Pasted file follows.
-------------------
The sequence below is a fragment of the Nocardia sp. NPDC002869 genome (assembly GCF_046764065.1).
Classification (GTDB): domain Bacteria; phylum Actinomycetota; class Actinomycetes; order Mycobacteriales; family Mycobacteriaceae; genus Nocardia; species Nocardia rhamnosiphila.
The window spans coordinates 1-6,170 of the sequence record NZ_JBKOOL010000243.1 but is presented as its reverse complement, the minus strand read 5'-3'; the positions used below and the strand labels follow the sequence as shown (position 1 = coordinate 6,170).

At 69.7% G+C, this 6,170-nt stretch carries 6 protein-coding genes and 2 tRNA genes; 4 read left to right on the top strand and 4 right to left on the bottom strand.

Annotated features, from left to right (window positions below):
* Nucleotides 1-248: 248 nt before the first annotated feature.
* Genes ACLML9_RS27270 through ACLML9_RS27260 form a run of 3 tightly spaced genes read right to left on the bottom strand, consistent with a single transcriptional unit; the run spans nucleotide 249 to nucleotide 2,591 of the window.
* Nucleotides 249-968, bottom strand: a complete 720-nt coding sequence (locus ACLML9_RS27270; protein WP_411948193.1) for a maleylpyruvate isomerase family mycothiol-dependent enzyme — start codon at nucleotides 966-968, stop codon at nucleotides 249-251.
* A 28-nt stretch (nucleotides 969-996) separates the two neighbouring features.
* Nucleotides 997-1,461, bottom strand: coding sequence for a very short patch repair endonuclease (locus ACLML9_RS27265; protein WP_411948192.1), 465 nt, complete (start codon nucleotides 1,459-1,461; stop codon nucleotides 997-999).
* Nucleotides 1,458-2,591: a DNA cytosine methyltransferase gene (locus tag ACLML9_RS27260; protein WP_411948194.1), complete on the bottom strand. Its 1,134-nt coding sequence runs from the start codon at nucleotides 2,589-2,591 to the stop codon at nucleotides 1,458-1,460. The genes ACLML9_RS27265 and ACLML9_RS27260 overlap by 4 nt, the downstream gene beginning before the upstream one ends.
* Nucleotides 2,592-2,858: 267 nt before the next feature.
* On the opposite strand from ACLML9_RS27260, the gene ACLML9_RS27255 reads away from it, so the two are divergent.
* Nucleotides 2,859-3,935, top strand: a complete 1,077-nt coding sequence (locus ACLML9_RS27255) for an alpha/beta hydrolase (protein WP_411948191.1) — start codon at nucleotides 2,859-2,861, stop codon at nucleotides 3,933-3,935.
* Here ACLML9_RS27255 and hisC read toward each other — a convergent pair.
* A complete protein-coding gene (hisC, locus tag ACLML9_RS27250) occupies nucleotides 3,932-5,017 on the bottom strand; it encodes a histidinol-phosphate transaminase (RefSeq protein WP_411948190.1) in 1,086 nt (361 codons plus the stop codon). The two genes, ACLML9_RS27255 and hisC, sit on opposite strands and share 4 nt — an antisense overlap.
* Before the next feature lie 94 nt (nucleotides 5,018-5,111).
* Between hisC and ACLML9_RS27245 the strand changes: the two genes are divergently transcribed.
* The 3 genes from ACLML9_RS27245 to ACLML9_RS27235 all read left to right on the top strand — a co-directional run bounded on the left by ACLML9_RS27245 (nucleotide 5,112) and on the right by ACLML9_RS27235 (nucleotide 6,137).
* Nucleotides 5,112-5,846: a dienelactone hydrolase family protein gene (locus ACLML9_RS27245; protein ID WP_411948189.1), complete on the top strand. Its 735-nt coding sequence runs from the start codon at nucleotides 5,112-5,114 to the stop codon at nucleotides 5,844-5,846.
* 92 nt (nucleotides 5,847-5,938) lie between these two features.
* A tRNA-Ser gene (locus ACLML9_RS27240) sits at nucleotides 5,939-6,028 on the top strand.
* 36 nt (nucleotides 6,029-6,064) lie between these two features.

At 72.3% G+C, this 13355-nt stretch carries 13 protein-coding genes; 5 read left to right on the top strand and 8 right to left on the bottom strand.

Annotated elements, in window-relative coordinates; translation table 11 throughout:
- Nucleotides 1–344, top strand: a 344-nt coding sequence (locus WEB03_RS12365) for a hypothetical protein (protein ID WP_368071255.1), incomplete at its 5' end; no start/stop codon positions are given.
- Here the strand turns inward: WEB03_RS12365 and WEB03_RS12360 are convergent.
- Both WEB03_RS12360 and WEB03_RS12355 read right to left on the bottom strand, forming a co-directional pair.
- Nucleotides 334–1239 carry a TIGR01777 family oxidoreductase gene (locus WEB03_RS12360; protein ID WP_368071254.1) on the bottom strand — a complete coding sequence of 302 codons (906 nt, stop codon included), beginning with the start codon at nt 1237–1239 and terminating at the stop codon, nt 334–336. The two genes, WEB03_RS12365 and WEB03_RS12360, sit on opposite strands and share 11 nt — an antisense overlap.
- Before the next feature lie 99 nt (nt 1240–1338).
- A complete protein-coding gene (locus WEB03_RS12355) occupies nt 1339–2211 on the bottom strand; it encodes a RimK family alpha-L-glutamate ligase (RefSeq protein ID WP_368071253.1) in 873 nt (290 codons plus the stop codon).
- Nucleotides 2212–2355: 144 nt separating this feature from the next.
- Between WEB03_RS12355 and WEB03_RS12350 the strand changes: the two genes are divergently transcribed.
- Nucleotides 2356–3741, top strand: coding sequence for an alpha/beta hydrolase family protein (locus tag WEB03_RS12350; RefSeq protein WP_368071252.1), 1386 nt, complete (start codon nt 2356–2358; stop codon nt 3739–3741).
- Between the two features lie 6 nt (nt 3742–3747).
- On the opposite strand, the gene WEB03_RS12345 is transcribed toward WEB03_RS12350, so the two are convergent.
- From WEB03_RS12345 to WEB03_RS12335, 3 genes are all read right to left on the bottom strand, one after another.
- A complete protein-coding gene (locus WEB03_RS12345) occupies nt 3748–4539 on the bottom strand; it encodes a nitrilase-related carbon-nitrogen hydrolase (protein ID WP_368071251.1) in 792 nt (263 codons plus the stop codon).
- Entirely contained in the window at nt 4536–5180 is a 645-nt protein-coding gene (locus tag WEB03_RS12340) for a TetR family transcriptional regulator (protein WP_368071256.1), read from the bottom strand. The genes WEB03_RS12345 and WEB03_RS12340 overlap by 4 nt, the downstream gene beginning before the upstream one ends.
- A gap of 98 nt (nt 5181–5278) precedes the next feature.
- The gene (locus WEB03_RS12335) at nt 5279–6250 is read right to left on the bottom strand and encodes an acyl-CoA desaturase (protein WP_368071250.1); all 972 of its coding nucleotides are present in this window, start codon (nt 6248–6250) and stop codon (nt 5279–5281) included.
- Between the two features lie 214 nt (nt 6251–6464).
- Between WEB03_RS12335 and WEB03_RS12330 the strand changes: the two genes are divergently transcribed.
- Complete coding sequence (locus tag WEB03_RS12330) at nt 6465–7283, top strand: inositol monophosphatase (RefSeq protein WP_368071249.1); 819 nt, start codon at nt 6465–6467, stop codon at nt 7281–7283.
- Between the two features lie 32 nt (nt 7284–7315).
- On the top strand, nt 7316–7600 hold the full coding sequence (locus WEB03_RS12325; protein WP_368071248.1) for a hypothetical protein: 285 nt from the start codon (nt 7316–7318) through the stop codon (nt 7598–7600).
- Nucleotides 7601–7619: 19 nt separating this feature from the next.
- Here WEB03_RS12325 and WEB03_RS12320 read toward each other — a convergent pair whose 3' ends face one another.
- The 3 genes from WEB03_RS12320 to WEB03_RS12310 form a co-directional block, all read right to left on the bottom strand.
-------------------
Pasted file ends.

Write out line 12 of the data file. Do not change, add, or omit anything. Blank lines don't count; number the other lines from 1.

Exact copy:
* Nucleotides 2,592-2,858: 267 nt before the next feature.